I know that someday you'll find better things.

Monday, November 25, 2013

Forgetfulness is in Fashion!

On Friday evening, I glanced in the mirror and realized I’d forgotten to comb my hair that morning after showering. And I ran a ton of errands that day.

How could this have happened?!

Then Hannah, my trusty Daughter-From-Another-Otter (got something better?) swooped in with some major reassurance.

Hannah says it’s all the rage right now.
Hannah says the style even has a name.

It’s called ‘tousled waves’. She even proved it by showing me pictures of celebrities sporting similar looks.

I wasn’t absent-minded after all. I was en vogue!

The day was saved.

This was from the time I forgot to comb my hair last summer,
which wasn't so bad since I didn't leave the house.
Maybe I should have-- I could have STARTED the trend!

Friday, November 15, 2013

People Pants

“You look really nice,” Russ said as he walked through the door Tuesday evening. “Go anywhere special today?”

If only!

“No,” I confessed. “All of my sweatpants are in the wash, so I had to wear people-pants today.”

When one has to wear people-pants, it is practically required to wear a people-shirt, too.

Here is the thing about people-pants: they keep you honest in a way that sweatpants definitely cannot. People-pants are not forgiving. They don’t go with the flow of weight gain the way their synthetic siblings do.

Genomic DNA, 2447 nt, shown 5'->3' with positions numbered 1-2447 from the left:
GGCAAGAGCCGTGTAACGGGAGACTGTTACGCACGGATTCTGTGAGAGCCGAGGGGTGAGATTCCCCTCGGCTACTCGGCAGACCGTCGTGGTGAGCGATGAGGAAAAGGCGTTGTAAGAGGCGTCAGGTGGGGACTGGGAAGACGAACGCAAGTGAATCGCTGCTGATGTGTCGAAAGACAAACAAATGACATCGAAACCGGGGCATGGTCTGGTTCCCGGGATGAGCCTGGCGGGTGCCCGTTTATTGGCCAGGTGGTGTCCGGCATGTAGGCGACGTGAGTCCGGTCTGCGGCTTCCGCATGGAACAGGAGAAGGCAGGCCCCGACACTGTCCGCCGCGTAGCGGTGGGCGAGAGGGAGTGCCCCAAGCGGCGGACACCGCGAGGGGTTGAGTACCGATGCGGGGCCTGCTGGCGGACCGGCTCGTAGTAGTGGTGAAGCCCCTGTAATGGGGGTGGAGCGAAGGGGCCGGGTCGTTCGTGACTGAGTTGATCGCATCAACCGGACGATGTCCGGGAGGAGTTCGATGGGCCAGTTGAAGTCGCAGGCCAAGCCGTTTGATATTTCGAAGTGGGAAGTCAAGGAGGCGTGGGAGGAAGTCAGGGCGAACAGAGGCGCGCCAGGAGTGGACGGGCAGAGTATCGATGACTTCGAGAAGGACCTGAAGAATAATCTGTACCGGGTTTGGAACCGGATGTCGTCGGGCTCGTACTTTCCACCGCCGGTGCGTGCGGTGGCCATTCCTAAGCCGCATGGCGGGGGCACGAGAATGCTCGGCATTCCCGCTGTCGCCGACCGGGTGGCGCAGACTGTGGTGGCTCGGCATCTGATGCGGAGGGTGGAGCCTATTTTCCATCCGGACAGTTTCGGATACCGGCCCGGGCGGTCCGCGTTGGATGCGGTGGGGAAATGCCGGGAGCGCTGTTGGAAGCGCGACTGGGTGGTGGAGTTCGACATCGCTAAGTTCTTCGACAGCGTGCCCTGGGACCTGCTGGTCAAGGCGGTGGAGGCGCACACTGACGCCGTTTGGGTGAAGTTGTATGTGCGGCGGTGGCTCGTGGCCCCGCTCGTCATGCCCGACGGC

And to be honest, my people-pants are getting a little snug.

Looks like I’ll be heading back to the gym in time to beat the post-holiday rush.

Thursday, November 14, 2013

Gas Pains

The trailhead for the Havasu area of the Grand Canyon is in a remote location. Maps and websites caution travelers to fuel their tanks before the final 65-mile stretch leading to the canyon’s edge, as there simply won’t be another opportunity.

Not there, not back.

Somehow we forgot about this detail until it was almost too late. Thank goodness the gas station we practically coasted toward utilized this fact as a major part of their advertising—signs everywhere proclaimed it was the LAST chance for gasoline, and boy did they take advantage of it.

It was March of 2004, and the cost of a gallon of gas in Dallas was somewhere between $1.20 and $1.40, depending on which supermarket loyalty card you sported.

Last Chance Gasoline was almost 200% of what we’d paid at the start of our journey.

“Oh well,” said Mia’s dad, as he pulled up to the pump and shifted the car to park.
“No way!” I argued. “This is insane. This is ludicrous! I am not going to support this kind of bullying. We need to go somewhere else.”
“There is nowhere else. Didn’t you see the sign?”

We looked out across the flat, flat landscape.
Visibility? Somewhere around 65 miles.
Sixty-five miles of vast nothingness.

“Then we need to go back the way we came. Surely there are more ethical service stations in Arizona.”
“Do you remember the last time we passed one?”

No, I did not. So it was with great reluctance that I conceded. While he pumped, I pouted. And grumbled.“Do you believe these people? Ridiculous. Thieves are what they are! Bullies!”

Mia’s dad just sighed and shook his head in what I hoped was agreement.

Oh, but I wasn’t done. “It’s unbelievable is what it is. Nobody at home is going to believe this insane price. In fact, I’m going to take a picture to show everyone the kind of injustice that is happening right now in our very own country.”

And so I did.

I talk about that photo more often than I care to admit.
But now—in a disgusting tangle of irony—it’s with nostalgia.

“Remember back in 2004 when a gallon of gas was only $2.19? Those were the good old days… Yup, back when things were reasonable…”